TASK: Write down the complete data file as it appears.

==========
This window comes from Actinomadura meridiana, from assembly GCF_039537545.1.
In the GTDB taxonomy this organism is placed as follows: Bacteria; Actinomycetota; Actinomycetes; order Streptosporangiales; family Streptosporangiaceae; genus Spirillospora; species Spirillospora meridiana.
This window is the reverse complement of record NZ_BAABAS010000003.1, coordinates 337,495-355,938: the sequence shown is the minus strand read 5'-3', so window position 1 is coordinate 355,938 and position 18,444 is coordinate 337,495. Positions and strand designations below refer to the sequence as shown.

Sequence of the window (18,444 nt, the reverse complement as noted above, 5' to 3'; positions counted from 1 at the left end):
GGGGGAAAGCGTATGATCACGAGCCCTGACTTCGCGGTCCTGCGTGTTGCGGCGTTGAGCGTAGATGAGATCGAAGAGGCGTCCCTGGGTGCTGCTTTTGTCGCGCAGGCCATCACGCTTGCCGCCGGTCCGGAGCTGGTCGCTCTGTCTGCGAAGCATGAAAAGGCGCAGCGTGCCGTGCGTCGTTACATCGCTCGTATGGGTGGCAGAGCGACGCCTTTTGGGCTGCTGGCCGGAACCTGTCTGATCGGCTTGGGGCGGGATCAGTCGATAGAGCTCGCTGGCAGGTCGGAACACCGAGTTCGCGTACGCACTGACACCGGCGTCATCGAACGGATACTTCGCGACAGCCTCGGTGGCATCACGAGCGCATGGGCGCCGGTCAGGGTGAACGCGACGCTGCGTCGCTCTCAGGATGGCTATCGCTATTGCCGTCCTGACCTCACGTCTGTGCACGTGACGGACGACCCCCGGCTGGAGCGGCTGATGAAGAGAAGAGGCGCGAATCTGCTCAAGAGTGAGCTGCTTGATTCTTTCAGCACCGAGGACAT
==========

This window comes from Actinomadura meridiana, from assembly GCF_039537545.1.
In the GTDB taxonomy this organism is placed as follows: Bacteria; Actinomycetota; Actinomycetes; order Streptosporangiales; family Streptosporangiaceae; genus Spirillospora; species Spirillospora meridiana.
This window is the reverse complement of record NZ_BAABAS010000003.1, coordinates 337,495-355,938: the sequence shown is the minus strand read 5'-3', so window position 1 is coordinate 355,938 and position 18,444 is coordinate 337,495. Positions and strand designations below refer to the sequence as shown.

Sequence of the window (18,444 nt, the reverse complement as noted above, 5' to 3'; positions counted from 1 at the left end):
GGGGGAAAGCGTATGATCACGAGCCCTGACTTCGCGGTCCTGCGTGTTGCGGCGTTGAGCGTAGATGAGATCGAAGAGGCGTCCCTGGGTGCTGCTTTTGTCGCGCAGGCCATCACGCTTGCCGCCGGTCCGGAGCTGGTCGCTCTGTCTGCGAAGCATGAAAAGGCGCAGCGTGCCGTGCGTCGTTACATCGCTCGTATGGGTGGCAGAGCGACGCCTTTTGGGCTGCTGGCCGGAACCTGTCTGATCGGCTTGGGGCGGGATCAGTCGATAGAGCTCGCTGGCAGGTCGGAACACCGAGTTCGCGTACGCACTGACACCGGCGTCATCGAACGGATACTTCGCGACAGCCTCGGTGGCATCACGAGCGCATGGGCGCCGGTCAGGGTGAACGCGACGCTGCGTCGCTCTCAGGATGGCTATCGCTATTGCCGTCCTGACCTCACGTCTGTGCACGTGACGGACGACCCCCGGCTGGAGCGGCTGATGAAGAGAAGAGGCGCGAATCTGCTCAAGAGTGAGCTGCTTGATTCTTTCAGCACCGAGGACAT